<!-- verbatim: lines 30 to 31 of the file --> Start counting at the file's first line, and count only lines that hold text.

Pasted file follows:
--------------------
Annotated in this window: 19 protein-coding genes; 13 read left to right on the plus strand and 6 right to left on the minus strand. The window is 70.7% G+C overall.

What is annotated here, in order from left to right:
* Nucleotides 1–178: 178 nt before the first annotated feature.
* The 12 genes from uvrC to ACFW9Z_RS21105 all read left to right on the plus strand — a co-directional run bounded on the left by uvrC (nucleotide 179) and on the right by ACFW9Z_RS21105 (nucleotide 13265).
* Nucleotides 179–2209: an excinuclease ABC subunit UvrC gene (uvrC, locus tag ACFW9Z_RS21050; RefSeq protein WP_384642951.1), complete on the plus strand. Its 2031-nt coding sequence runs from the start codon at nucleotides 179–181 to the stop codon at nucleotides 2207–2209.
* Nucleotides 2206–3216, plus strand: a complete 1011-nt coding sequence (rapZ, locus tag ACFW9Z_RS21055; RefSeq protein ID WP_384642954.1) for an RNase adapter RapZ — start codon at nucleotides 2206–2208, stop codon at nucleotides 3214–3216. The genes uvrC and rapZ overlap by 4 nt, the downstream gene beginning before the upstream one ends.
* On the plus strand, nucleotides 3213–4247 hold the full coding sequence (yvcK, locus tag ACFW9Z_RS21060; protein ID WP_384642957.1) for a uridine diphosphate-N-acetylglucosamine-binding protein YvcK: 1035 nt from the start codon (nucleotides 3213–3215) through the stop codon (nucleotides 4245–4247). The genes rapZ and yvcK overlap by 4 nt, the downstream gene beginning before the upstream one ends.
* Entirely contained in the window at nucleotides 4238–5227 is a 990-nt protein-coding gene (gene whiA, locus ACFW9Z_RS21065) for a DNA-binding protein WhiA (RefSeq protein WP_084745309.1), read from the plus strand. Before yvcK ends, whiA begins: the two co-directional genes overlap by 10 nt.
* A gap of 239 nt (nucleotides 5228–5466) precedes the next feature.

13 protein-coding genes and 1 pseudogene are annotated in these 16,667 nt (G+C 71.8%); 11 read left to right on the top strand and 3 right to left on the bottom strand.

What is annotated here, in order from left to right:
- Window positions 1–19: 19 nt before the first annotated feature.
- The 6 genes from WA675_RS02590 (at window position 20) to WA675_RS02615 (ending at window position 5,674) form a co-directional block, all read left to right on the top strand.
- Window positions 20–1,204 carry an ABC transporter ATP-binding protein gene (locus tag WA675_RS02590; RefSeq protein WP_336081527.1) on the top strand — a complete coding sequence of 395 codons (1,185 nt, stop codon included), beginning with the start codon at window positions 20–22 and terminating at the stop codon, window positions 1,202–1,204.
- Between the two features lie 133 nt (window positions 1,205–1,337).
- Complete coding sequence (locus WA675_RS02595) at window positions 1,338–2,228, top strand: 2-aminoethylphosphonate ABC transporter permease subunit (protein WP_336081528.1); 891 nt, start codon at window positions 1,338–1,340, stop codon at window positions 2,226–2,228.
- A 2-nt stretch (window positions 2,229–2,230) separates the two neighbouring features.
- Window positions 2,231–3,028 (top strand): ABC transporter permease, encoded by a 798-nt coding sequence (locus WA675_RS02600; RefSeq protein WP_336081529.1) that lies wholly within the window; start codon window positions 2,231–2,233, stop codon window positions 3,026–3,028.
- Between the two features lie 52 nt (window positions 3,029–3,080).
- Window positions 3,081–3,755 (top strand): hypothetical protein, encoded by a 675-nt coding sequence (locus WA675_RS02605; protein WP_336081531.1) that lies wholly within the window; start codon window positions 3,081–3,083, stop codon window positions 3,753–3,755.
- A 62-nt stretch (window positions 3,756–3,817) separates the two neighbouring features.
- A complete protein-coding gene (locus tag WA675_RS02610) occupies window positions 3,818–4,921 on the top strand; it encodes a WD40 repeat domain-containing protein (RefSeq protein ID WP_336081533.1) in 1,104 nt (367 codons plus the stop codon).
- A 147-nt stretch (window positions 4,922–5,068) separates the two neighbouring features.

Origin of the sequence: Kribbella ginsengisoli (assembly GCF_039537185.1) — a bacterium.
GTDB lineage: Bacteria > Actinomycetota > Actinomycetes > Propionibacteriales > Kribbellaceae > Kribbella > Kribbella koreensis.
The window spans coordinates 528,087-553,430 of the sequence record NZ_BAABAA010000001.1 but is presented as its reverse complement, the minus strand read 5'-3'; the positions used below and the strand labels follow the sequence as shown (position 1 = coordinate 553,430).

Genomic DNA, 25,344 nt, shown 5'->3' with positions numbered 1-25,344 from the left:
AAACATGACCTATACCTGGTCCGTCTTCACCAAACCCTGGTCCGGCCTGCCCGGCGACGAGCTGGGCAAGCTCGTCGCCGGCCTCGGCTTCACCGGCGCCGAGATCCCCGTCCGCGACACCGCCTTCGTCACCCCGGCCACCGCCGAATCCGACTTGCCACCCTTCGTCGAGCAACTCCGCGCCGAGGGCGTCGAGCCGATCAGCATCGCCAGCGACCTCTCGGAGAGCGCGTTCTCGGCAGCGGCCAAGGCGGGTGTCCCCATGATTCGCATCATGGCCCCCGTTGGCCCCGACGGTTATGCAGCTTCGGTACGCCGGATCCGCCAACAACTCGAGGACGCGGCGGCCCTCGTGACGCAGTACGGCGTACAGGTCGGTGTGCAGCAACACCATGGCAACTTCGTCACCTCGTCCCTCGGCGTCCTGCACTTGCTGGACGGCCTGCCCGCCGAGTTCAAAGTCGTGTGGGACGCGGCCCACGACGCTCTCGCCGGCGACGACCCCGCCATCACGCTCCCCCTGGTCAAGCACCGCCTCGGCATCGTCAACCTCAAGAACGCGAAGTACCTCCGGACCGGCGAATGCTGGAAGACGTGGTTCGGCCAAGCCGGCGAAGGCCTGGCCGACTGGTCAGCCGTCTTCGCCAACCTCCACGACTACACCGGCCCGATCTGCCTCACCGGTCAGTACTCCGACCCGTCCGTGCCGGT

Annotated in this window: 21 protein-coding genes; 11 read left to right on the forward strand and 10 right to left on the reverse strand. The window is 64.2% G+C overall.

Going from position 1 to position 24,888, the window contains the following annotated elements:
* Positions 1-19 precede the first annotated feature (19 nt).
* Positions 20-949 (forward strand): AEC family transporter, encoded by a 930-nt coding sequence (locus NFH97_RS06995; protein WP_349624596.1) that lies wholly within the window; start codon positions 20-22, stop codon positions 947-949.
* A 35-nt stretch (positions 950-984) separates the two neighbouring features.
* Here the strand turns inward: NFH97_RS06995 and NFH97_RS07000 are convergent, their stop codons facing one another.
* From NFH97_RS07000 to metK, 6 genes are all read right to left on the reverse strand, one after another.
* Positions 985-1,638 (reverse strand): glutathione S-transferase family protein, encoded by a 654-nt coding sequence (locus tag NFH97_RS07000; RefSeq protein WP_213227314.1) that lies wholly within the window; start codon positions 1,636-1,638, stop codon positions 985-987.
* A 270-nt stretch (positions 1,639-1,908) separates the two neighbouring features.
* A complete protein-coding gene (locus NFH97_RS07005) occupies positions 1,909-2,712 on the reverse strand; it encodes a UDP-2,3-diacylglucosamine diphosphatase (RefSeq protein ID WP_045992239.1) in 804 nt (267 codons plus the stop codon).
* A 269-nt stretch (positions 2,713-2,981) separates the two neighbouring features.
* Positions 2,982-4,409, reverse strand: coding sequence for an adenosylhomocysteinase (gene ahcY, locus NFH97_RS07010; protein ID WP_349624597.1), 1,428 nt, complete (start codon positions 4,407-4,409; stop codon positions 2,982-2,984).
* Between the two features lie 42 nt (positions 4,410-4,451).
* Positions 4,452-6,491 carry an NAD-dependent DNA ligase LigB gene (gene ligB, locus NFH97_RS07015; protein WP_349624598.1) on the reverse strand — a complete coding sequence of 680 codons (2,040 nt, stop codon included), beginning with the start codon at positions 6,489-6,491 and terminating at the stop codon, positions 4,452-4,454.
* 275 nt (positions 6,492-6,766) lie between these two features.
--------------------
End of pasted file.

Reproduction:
Going from position 1 to position 24,888, the window contains the following annotated elements:
* Positions 1-19 precede the first annotated feature (19 nt).